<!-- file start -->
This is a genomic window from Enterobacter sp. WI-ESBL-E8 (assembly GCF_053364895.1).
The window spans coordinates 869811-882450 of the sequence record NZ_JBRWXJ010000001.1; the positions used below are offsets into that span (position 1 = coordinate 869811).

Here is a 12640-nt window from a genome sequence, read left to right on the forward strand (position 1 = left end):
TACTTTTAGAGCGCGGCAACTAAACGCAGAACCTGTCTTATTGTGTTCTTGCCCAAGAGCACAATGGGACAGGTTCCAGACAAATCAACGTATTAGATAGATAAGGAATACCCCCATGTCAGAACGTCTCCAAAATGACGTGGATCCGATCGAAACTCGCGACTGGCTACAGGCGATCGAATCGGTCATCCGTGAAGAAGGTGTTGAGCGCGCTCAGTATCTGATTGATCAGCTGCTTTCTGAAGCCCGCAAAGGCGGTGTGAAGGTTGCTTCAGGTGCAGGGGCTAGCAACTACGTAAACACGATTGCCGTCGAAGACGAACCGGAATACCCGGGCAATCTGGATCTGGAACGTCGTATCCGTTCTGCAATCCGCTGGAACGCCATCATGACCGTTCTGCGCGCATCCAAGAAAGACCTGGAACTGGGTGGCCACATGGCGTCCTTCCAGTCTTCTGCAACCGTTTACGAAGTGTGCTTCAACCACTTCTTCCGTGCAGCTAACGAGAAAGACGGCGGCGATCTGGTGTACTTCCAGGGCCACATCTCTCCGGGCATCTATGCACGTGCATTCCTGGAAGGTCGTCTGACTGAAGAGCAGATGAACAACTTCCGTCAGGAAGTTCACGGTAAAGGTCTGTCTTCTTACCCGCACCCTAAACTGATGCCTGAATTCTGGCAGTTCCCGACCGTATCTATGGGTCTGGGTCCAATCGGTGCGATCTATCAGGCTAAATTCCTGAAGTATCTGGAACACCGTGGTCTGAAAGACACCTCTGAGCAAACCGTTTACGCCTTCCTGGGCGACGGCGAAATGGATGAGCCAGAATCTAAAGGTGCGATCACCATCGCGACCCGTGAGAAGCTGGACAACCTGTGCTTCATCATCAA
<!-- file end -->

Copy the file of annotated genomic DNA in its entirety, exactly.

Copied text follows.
This is a genomic window from Enterobacter sp. WI-ESBL-E8 (assembly GCF_053364895.1).
The window spans coordinates 869811-882450 of the sequence record NZ_JBRWXJ010000001.1; the positions used below are offsets into that span (position 1 = coordinate 869811).

Here is a 12640-nt window from a genome sequence, read left to right on the forward strand (position 1 = left end):
TACTTTTAGAGCGCGGCAACTAAACGCAGAACCTGTCTTATTGTGTTCTTGCCCAAGAGCACAATGGGACAGGTTCCAGACAAATCAACGTATTAGATAGATAAGGAATACCCCCATGTCAGAACGTCTCCAAAATGACGTGGATCCGATCGAAACTCGCGACTGGCTACAGGCGATCGAATCGGTCATCCGTGAAGAAGGTGTTGAGCGCGCTCAGTATCTGATTGATCAGCTGCTTTCTGAAGCCCGCAAAGGCGGTGTGAAGGTTGCTTCAGGTGCAGGGGCTAGCAACTACGTAAACACGATTGCCGTCGAAGACGAACCGGAATACCCGGGCAATCTGGATCTGGAACGTCGTATCCGTTCTGCAATCCGCTGGAACGCCATCATGACCGTTCTGCGCGCATCCAAGAAAGACCTGGAACTGGGTGGCCACATGGCGTCCTTCCAGTCTTCTGCAACCGTTTACGAAGTGTGCTTCAACCACTTCTTCCGTGCAGCTAACGAGAAAGACGGCGGCGATCTGGTGTACTTCCAGGGCCACATCTCTCCGGGCATCTATGCACGTGCATTCCTGGAAGGTCGTCTGACTGAAGAGCAGATGAACAACTTCCGTCAGGAAGTTCACGGTAAAGGTCTGTCTTCTTACCCGCACCCTAAACTGATGCCTGAATTCTGGCAGTTCCCGACCGTATCTATGGGTCTGGGTCCAATCGGTGCGATCTATCAGGCTAAATTCCTGAAGTATCTGGAACACCGTGGTCTGAAAGACACCTCTGAGCAAACCGTTTACGCCTTCCTGGGCGACGGCGAAATGGATGAGCCAGAATCTAAAGGTGCGATCACCATCGCGACCCGTGAGAAGCTGGACAACCTGTGCTTCATCATCAA